2018 Chicago Rising Star Bartender Kevin Beary of Three Dots and a Dash

2018 Chicago Rising Star Bartender Kevin Beary of Three Dots and a Dash
May 2018

Three Dots and a Dash
435 North Clark Street
Chicago, IL 60654



Kevin Beary (almost) got his first taste of bartending while shaking and pouring colorless liquid as a minor. His first official gig was aboard a Delaware River cruise in Philadelphia, where 500 thirsty passengers would board the ship most nights and drink tickets would start flying. Beary worked in restaurants while attending La Salle University and rose to beverage director of Hyatt at the Bellevue, whose Library Lounge is the home of the Clover Club cocktail.
In 2012, he transferred to Chicago’s Park Hyatt to oversee the property’s beverage program and open its cocktail bar, NoMi Lounge, until he took over the juggernaut tiki program that is Three Dots and a Dash. Beary revamped every aspect of prep, installing industrial cold press juice machines and centrifuges to ensure consistency and quality in every one of the 2,000-plus cocktails his team serves on Saturday nights. Beary is a great lover of rum, so much so that he led his 16 bartenders through an 11-week rum course, and he’s working on a master’s degree in brewing and distilling. He has also won major cocktail competitions, notably the World Mai Tai Competition in 2017 and the Diplomatico North American World Tournament.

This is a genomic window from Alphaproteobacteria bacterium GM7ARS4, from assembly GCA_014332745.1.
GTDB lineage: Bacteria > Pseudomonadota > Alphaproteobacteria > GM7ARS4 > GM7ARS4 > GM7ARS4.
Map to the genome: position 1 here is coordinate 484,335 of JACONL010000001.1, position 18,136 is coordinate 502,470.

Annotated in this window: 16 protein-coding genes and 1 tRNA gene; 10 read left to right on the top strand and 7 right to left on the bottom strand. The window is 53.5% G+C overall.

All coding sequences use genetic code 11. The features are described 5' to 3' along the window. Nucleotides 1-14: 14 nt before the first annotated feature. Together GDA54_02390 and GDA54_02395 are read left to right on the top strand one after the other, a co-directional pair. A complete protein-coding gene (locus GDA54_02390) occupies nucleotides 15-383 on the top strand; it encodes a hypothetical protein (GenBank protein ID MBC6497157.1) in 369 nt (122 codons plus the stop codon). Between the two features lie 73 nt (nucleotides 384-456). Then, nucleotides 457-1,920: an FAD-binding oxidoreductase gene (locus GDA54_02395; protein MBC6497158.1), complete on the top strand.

Interview with 2018 Chicago Rising Star Bartender Kevin Beary

Caroline Hatchett: How did you get your start?

Kevin Beary: In 2002, I attended the New York State Bartenders Academy in Long Island during my senior year of high school. We were all minors and learned how to bartend by tasting; we were working with colorless liquid instead of actual spirits. I eventually went to Philadelphia and worked on a dinner boat cruise that would serve 500 people at once.

CH: What are your favorite bartending resources?

KB: I have a deep library of wine, spirits and cocktail books. I most often refer to Intoxica by Beach Bum Berry, Liquid Intelligence by Dave Arnold, and The Flavor Bible and the Curious Bartender’s Guide to Rum by Tristan Stephenson.

CH: What’s your favorite tool?

KB: We use a fair amount of the modern gadgets—a centrifuge, liquid nitrogen, etc. But my favorite tool in the arsenal is the cold press equipment. I take produce processing and juice production very seriously. It starts with working closely with our purveyors to source the best available citrus and fruit for our needs. The cold press gear gives us the ability to produce top quality fresh juice without heat degradation.

CH: Tell me about your staff education.

KB: I just completed an 11-week rum course with my staff. We tasted 260 rums from every major producer in the world and had a blind tasting competition. The winner will go on a distillery trip and field tour, and will assist in building a barrel for the bar.

CH: What’s your favorite cocktail to drink?

KB: A Jamaican pot still over-proof Mai Tai.                       

CH: What do you think is the most underrated cocktail ingredient?

KB: Armagnac. Rum is still number one, but I have a soft spot for Armagnac.

CH: What cocktail trend you would most like to see?

KB: I would like to see the continued growth of rum as a contemporary spirit. We are constantly blending rum and other spirits to best suit a cocktail. I look forward to bartenders pushing the boundaries of traditional cocktail recipes with unique blends of base spirits. In other words, split base is not just for tiki.